Journalism after the Mueller Report

The highly-anticipated Mueller Report is finally out with a finding of no collusion by President Trump and his staff. The other charge, obstruction of justice, does not have sufficient evidence for it to be pursued at this time. According to USA Today, here are some stats:

  • 34 individuals indicted (for crimes unrelated to the collusion narrative)
  • 2,800 subpoenas
  • 500 search warrants
  • 500 witnesses
  • $25 million in costs

For some journalists and partisans the news was a great disappointment after years of speculation about the fate of President Trump. For others it was final vindication of the charges that the investigation was a “witch hunt” and a conspiracy theory resulting in years of “fake news.”

The question remains: did the national press fail by engaging in reporting that went too far to advance a story that did not, in the end, have merit? According to Fox News analyst Brit Hume, “It is the worst journalistic debacle of my lifetime and I’ve been in this business about 50 years. I’ve never seen anything quite this bad last this long.” Others argued that the run up to the Iraq War was a greater failure for the press.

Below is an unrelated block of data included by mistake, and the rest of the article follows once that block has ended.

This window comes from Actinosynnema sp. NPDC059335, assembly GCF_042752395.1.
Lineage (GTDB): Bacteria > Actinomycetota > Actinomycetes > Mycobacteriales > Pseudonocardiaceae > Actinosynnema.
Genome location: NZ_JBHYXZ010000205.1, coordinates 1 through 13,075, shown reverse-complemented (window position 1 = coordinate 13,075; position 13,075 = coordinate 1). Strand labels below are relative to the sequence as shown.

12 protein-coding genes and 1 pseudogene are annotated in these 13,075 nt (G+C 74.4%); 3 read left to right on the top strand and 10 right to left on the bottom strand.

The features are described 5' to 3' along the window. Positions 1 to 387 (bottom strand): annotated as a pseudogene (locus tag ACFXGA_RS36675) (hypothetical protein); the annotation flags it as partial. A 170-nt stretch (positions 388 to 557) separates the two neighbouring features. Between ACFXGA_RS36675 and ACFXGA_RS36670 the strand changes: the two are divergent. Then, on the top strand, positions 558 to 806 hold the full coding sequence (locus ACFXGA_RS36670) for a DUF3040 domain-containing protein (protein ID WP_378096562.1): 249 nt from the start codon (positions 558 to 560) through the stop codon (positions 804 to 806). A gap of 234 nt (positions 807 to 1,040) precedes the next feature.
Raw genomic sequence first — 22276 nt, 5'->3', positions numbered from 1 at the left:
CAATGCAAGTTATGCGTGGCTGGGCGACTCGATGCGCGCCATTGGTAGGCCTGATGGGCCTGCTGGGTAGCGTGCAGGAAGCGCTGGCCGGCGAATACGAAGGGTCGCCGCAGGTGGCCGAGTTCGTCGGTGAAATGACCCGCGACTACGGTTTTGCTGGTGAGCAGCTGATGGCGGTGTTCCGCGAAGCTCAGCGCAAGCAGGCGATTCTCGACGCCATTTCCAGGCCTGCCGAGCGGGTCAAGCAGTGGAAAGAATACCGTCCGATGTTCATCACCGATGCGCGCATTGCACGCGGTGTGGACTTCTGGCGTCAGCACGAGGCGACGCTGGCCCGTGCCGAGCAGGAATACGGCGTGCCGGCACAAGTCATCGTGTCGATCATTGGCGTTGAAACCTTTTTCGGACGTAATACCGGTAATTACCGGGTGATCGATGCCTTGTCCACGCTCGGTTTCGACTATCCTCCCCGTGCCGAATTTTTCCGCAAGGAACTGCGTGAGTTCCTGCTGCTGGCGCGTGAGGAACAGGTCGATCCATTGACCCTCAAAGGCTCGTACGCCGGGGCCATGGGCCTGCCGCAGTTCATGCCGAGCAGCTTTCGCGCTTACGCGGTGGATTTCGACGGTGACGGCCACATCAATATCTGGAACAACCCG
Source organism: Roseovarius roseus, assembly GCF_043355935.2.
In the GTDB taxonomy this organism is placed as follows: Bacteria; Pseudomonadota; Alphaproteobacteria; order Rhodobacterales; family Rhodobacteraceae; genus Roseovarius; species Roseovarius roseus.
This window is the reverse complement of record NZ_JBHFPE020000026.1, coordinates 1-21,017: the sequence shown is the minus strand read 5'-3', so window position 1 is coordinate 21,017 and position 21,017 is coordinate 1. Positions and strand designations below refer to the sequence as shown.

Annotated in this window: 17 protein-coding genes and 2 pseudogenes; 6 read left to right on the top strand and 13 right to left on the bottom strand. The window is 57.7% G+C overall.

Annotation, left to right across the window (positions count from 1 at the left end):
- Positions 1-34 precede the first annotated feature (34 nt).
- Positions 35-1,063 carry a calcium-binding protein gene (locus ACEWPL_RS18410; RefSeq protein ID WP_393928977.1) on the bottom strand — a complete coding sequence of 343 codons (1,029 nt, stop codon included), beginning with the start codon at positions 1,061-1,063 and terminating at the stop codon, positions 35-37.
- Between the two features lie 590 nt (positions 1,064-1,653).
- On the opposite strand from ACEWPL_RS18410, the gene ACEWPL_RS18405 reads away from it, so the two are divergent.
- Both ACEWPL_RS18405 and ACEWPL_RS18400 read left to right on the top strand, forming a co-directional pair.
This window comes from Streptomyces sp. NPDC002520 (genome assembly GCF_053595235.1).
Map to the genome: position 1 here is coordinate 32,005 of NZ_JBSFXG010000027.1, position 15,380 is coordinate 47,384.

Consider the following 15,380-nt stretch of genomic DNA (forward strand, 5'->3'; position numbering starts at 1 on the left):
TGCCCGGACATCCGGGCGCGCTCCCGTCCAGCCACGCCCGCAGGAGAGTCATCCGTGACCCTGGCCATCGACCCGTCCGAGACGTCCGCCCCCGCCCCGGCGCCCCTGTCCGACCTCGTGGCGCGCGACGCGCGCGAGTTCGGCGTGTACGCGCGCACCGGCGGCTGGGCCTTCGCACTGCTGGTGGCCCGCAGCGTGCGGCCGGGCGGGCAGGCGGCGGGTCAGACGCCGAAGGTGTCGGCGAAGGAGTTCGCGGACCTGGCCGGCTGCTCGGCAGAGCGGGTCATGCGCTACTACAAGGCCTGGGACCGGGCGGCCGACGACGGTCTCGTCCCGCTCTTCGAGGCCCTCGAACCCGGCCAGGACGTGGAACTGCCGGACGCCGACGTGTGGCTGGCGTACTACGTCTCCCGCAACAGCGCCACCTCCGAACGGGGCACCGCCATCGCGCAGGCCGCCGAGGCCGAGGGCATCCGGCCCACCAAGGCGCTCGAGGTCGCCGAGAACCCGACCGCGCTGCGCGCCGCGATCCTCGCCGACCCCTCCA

In both cases partisan biases were motivating factors and failures to stick to the facts led many to speculate about things that turned out to be untrue. The end result was a loss of credibility and a growing level of distrust by news consumers. News credibility depends of a perception of trust…and if you lose that you’ve lost any pretense of value and reason for existing.

According to the AP, Rolling Stone reporter Matt Taibbi “suggested several reporters and commentators connected too many dots that didn’t add up” and said that “nothing Trump is accused of going forward will be believed by a large segment of the population.” That is just one of the many risks of getting swept up in the moment when your job requires that you keep your biases in check.

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